I am specifically interested in the concepts he describes as “directed” vs. “involuntary” attention. (Kaplan, S. (1992b) The restorative environment: nature and human experience. In Relf, D. (ed.) Role of Horticulture in Human Well-being and Social Development pp. 134–142.)

The InsideOUT House project will explore how urbanites react to “involuntary” attention (the effortless attention required when listening to the sounds of the forest), when so much of our time is spent in “directed” attention activities (problem solving and planning). Studies by Terry Hartig demonstrate that “walking in a nature reserve… indicated greater stress reduction than afforded by walking in the urban surroundings” and “...on average, anger and aggressiveness declined in the natural environment, but increased in the urban environment.“ (Terry Hartig et al, Journal of Environmental Psychology 23 (2003) 109–123, Tracking restoration in natural and urban field settings)

Auditory stimulation also has similar effects, as shown by Alvarsson et al. Results from their studies “suggest that nature sounds facilitate recovery from sympathetic activation after a psychological stressor.” (Alvarsson, J. J., Wiens, S., & Nilsson, M. E.. (2010). Stress recovery during exposure to nature sounds and environmental noise. International Journal of Environmental Research and Public Health, 7, 1036-1046)

Vision often dominates the other senses, but sound is an integral part of our understanding of the physical environment and greatly affects our emotions. Human beings are generally happier, less violent, and more productive when given access to natural scenery. Perhaps our psychological responses to the sounds of nature help us to visualize the sky and trees, and improve our general well-being in urban environments. Using binaural recordings of the Northeastern United States woodland, InsideOUT House offers an escape from the “increasing pressures of technology, knowledge explosion, and world population” and could provide a restorative experience to counter mental fatigue.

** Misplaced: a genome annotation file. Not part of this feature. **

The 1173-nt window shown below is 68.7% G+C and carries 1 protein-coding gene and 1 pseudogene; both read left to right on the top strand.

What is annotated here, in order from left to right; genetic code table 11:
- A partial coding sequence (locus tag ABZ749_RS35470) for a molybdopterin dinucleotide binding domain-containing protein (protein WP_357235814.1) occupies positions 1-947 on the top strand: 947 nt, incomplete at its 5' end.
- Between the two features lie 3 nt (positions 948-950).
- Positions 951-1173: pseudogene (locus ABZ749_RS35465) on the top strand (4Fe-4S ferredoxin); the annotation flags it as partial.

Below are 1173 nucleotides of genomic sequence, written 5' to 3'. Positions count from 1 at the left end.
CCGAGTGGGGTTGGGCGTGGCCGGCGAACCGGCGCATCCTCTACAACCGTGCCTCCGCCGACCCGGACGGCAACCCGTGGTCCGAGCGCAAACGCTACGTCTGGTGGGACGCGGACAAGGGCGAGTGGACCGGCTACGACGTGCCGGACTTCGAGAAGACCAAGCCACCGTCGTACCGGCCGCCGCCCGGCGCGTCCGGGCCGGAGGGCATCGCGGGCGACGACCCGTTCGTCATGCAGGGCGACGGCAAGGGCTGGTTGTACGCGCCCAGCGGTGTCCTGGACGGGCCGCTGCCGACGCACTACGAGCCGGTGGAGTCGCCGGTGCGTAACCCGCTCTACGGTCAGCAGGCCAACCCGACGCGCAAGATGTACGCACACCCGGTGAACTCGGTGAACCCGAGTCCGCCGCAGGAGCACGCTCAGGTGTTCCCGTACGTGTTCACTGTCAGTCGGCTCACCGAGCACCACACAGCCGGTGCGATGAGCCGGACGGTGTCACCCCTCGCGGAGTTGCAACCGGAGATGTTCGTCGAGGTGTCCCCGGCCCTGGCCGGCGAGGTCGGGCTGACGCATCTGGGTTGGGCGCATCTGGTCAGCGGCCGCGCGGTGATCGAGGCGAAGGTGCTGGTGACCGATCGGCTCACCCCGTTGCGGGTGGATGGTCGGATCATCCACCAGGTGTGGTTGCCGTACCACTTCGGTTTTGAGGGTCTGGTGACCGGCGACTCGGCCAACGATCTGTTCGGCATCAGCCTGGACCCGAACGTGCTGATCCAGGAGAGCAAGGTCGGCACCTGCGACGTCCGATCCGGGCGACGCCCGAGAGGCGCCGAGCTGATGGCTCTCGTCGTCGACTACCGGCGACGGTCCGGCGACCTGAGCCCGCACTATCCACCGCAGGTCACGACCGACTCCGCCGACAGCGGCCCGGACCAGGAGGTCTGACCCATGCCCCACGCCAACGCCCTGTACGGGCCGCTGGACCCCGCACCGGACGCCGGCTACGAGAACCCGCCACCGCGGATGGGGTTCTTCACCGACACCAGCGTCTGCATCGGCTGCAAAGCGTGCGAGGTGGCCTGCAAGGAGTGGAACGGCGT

This project challenges the viewer, especially those who are far removed and unfamiliar with the natural soundscape, to embrace solitude in nature as a pause from persistent “voluntary” attention.

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Special thanks to Zeven Rodriguez at Howlin Wolves and David Mussen for their contributions.

 

Exhibtions:

FOODShed, CR10, Hudson, NY
August 8-Sepetmber 5, 2015

BRIC Biennial, Brooklyn, NY
September 20-December 29, 2014

Press:

Inside the BRIC Biennial - Flavorpill
(Emily Turner : September 23, 2014)

BRIC Biennial - Hyperallergic
(Jillian Steinhauer : August 20, 2014)

Walkthrough:


InsideOUT House Excerpt 1


InsideOUT House Excerpt 2

Sketches / Images:

Studio ViewBRIC Biennial | photo: Jason Wyche

Studio ViewBRIC Biennial

Studio ViewBRIC Biennial

Studio ViewBRIC Biennial | photo: Walter Sol Jr.

Studio ViewBRIC Biennial

Studio ViewBRIC Biennial

Studio ViewBRIC Biennial | photo: Walter Sol Jr.

Studio ViewInterior with speaker

foodshed at cr10FOODshed exhibition at CR10

Studio View* Studio

Model * Original Model

in progress* Structure IN PROGESS- Fabrication assistance from Zeven Rodriguez at Howlin Wolves.